The developers just graduated from Canberra’s Academy of Interactive Entertainment. When they made their first game they wanted to do something different, and I think they’ve succeeded. Not only is the gameplay experience intuitive, relaxing, and pleasurable, it’s also educational.

“We have found that we get a great response from children and their parents when demoing the game, partly due to the creatively driven gameplay and the tangential learning elements,” said Micheal Muirden, an artist and producer on the game. “It’s completely nonviolent. Every event that you’re trying to discover ties into the history of the earth in some way. And that information is displayed on the screen—what you’re doing and why you’re doing it. You can actually watch life unfold. It starts around 500 million years ago, and as soon as you lure life out of the ocean you can watch life go from fish to primitive amphibians and eventually to dinosaurs. We’ve even got extinction events.” Eventually, humans arrive on the scene.


Dinosaurs appear in Evergreen.


And then humans arrive on the scene.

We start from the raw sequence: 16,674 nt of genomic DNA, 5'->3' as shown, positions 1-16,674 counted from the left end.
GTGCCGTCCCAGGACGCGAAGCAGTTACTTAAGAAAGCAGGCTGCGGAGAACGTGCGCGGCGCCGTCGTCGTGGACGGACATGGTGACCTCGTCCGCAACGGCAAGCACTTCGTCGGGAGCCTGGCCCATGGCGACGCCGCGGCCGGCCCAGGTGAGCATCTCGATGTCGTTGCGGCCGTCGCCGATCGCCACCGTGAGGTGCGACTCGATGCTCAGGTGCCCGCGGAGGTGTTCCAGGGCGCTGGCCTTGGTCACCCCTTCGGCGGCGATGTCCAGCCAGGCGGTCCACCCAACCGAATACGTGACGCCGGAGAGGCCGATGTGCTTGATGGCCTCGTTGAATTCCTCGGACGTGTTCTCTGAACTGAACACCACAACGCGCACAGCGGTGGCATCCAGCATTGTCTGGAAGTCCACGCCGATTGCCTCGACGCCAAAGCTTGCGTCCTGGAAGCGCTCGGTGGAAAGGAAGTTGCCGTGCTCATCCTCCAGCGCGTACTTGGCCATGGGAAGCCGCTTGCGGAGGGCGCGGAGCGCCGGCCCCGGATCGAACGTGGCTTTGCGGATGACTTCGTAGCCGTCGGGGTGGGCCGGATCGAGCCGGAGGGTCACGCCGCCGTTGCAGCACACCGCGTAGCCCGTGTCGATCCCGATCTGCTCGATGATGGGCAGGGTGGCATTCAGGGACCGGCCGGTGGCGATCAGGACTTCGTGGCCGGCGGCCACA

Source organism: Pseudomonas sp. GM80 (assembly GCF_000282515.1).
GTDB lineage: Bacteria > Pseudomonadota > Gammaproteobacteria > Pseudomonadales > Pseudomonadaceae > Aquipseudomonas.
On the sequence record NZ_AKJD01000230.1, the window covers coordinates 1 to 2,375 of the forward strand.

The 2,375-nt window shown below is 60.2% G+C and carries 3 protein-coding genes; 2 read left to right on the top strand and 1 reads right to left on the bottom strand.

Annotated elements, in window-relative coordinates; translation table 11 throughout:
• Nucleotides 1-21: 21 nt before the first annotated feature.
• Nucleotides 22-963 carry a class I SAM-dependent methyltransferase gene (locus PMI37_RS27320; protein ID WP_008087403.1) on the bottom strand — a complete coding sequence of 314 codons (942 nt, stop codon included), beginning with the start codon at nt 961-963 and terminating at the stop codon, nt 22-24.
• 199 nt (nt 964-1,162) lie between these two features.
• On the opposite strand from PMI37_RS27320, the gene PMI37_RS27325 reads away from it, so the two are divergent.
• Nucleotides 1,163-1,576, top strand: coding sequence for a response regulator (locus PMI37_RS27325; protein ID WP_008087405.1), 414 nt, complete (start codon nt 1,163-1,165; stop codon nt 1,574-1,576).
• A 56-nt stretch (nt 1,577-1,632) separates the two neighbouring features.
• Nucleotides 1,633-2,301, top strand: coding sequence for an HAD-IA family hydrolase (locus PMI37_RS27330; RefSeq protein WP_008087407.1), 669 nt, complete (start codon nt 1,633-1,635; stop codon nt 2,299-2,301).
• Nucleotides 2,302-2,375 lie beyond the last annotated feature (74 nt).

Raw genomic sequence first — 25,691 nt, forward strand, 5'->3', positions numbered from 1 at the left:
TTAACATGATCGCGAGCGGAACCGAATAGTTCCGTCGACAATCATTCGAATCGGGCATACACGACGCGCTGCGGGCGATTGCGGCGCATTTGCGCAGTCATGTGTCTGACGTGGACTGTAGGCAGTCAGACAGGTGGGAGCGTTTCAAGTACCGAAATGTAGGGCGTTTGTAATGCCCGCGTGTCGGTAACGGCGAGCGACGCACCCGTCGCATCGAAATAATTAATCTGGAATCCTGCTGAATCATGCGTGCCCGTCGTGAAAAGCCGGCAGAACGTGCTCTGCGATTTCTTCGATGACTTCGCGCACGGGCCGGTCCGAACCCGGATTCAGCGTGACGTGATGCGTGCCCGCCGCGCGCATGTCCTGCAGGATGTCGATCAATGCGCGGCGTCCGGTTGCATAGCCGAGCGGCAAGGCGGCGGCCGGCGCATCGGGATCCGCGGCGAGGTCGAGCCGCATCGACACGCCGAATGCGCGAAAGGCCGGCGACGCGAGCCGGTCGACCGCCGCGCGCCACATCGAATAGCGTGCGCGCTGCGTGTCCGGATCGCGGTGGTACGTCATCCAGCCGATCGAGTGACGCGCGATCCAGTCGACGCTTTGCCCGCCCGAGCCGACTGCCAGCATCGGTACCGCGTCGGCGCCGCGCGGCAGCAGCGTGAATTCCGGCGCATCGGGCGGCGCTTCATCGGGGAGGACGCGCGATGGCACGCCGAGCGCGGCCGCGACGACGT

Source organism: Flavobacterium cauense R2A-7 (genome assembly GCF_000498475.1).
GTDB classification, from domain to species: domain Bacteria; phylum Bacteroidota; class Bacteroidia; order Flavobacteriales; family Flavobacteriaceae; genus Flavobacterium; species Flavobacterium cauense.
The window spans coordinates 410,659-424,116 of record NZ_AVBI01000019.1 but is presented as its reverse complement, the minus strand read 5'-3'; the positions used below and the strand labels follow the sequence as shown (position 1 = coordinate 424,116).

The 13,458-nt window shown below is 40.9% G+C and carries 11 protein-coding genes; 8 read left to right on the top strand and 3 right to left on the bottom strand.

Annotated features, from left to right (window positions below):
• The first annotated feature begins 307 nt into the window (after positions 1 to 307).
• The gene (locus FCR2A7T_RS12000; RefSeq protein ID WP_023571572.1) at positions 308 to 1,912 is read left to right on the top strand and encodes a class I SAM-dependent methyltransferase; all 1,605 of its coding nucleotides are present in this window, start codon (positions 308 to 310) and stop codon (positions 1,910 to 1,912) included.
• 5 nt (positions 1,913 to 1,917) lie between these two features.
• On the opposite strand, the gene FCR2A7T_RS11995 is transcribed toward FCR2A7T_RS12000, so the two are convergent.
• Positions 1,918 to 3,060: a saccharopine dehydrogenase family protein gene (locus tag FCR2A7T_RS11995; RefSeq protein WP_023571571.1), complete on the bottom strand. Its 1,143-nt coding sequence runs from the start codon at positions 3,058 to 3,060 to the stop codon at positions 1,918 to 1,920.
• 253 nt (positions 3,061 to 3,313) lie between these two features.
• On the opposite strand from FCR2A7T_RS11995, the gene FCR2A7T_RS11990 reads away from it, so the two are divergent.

The game has story mode and sandbox mode. In story mode, there are nine levels and each level lasts about a half an hour, so the game can be played through in just a few hours. In sandbox mode you can do things like “mess about with gravity.”

Evergreen has been greenlit on Steam already. The development team intends to develop the game for as many platforms as they can. They’re doing a touchscreen version that’s working on Windows tablets, and they’re developing for mobile. A touchscreen interface makes it easy to “get in there and just make something beautiful really quickly.”

The art and sound design on this game are lovely; it lives up to its billing as a “zen” experience. Evergreen will be released in the first quarter of 2016 for PC. I look forward to growing another mystical tree and playing through the whole story of life on earth.

This article was written by

Linda learned to play video games as a way to connect with her teenaged kids, and then she learned to love video games for their own sake. At Pixelkin she wrangles the business & management side of things, writes posts as often as she can, reaches out on the social media, and does the occasional panel or talk. She lives in Seattle, where she writes, studies, plays video games, spends time with her family, consumes vast quantities of science fiction, and looks after her small cockapoo. She loves to hear from people out there. You can read more about her at her website, Linda or her family foundation's website,